The poetry of unexecutable code
Along with the growth of executable code poetry, code poets are writing poems that draw on the aesthetic, formal, and visual dimensions of computer code without focusing on the executability of the code itself. The work of Mez Breeze, is one such example. Breeze is an Australian net.artist who uses the internet as a primary medium for her work. Her digital multimedia work combines sound, image, text, and code, and her writing includes electronic literature and code poems. Breeze is arguably best known for her interventions in code poetry, which she began writing in the 1990s. Her “Mezangelle” style blends textual features of internet communication, computer code, and human language. The result is a hybrid poetic form that incorporates the syntax of programming languages.
Breeze’s recent poem “Anthropo[S]ceney||AnthropO[bs]cene” exemplifies the creolized aesthetics of her work:
Here, Breeze offers a meditation on the Anthropocene, a term that has come to signify our current age in geological time, marked by the beginning of humanity's effects on the environment on a global scale. A buzzword of late, the Anthropocene evokes the anxieties of late capitalism, the possibilities of human extinction, and the terrifying realities of the impact that humans are having on the earth.
The brackets ([…]) interspersed throughout the poem are common features of programming languages and can function as operators or be used for syntax markup. Through bracketed letters, Breeze continually insists on a technological dimension to the Anthropocene. Brackets prevent us from easily reading the word “Anthropocene,” insisting that it is “morphically_s]c[r]e[e]ne[d],” “[Sh]e[e]ne[d],” “P[r]o[bos]c[is]ene” and “O[bs]cene.” The “morph” suggests both the local variety of a species, in the biological sense of the term, and a gradual, computer-generated change from one image to the next, in its computational usage. The Anthropocene, it seems, is at once the global phenomenon of humanity’s effects on the planet and the local dimensions through which those impacts are “_s]c[r]e[e]ne[d].” Humans alone aren’t implicated in the Anthropocene. Breeze links humans, animals, and inanimate objects in her invocation of anthropomorphism. Her use of P[r]o[bos]c[is]ene” at once recalls elephants - perhaps invoking memory - and proboscis monkeys, one of our fellow primates. It further alludes to the nose - the proboscis - and its homophone “knows.” Breeze hints at the ways knowledge is produced in the Anthropocene, in concert with and continually interrupted by the “[Sh]e[e]ne[d]” screens that mediate much of human engagement with technology in the 21st century. The structural elements of the poem remind us that it’s not only screens that mediate between humans and computational technology but also computer code behind the screens. Finally, Breeze's last line inserts the notion of the “obscene” into the Anthropocene. Perhaps "obscene" refers to the large-scale disregard of the effects of industrialization and technological innovation on the planet, the treatment of animals by humans, exploitation of human labor, or the failure of humanity to understand its impact on the world. Breeze’s use of brackets adds new dimensions and questions to her poem, disrupting both the experience of reading and the possibilities for interpretation.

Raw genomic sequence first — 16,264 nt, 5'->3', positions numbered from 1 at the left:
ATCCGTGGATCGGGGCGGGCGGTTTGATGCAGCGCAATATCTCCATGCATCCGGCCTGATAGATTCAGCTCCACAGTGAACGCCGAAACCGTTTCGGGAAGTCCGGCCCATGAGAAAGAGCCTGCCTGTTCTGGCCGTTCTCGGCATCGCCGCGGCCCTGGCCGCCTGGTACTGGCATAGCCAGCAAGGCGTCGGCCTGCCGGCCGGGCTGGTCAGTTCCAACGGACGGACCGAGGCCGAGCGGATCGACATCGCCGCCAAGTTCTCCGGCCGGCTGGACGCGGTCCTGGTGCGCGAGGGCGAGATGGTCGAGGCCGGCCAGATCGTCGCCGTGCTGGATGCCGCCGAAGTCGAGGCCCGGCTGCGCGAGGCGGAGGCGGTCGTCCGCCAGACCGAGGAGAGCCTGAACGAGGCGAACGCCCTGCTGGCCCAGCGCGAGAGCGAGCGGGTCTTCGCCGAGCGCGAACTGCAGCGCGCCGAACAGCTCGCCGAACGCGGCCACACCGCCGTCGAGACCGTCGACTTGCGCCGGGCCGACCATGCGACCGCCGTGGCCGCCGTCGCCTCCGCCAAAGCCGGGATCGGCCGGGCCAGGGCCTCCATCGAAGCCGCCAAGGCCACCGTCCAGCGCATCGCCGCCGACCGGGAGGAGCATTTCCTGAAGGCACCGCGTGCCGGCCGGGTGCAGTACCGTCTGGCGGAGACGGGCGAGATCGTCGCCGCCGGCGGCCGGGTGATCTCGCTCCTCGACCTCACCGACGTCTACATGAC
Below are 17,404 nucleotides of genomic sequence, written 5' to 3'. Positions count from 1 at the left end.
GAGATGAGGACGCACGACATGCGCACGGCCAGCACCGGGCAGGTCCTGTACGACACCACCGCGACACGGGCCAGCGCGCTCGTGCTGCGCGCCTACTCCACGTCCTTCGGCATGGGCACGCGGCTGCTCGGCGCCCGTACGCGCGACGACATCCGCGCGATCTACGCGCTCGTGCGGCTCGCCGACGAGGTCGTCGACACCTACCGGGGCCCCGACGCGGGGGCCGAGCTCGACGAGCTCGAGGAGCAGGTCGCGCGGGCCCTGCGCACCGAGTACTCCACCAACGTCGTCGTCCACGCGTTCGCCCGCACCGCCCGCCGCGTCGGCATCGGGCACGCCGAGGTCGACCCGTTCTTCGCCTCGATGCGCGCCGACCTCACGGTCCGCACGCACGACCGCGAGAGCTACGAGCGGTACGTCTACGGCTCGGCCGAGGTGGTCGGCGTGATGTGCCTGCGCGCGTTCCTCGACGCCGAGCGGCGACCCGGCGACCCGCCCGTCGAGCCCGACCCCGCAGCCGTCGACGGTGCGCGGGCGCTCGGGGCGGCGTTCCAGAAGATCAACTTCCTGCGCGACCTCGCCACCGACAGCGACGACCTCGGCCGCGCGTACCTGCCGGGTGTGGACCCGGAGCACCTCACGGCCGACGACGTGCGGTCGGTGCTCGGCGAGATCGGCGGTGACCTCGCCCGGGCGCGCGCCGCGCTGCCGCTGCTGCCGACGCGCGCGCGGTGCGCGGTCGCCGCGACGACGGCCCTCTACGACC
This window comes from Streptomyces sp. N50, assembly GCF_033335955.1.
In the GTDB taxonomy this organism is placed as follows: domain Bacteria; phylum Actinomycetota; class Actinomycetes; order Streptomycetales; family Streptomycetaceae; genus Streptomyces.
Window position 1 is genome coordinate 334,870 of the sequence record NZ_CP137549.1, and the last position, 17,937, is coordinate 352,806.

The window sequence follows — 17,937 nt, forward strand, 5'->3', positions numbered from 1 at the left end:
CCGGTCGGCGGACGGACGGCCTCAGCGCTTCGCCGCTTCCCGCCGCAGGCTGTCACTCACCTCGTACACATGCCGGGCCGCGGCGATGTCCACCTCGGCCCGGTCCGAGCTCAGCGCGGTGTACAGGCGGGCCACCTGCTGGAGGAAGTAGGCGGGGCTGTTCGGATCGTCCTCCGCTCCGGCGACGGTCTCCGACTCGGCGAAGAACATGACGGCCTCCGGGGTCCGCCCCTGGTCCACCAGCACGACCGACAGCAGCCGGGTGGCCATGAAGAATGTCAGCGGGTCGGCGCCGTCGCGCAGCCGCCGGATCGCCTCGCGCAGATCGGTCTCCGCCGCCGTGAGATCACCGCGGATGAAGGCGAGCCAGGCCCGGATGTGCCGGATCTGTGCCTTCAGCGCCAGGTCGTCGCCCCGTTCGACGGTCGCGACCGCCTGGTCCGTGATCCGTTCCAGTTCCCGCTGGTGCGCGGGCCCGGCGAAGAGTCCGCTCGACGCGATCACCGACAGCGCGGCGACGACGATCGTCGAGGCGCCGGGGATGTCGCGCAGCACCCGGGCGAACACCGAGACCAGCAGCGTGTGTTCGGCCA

Breeze’s poetry experiments liberally with different dimensions of programming syntax. In contrast to executable code poems, poems that don’t rely on executable code are not bound by the rules that constrain programming languages. Rather, they take advantages of the structures of code to represent the relationship between computational technology and human experience in symbolic ways. In doing so, these poems draw attention to the structural elements of computational technology that we may not see but are central to our experience of technology and of the world.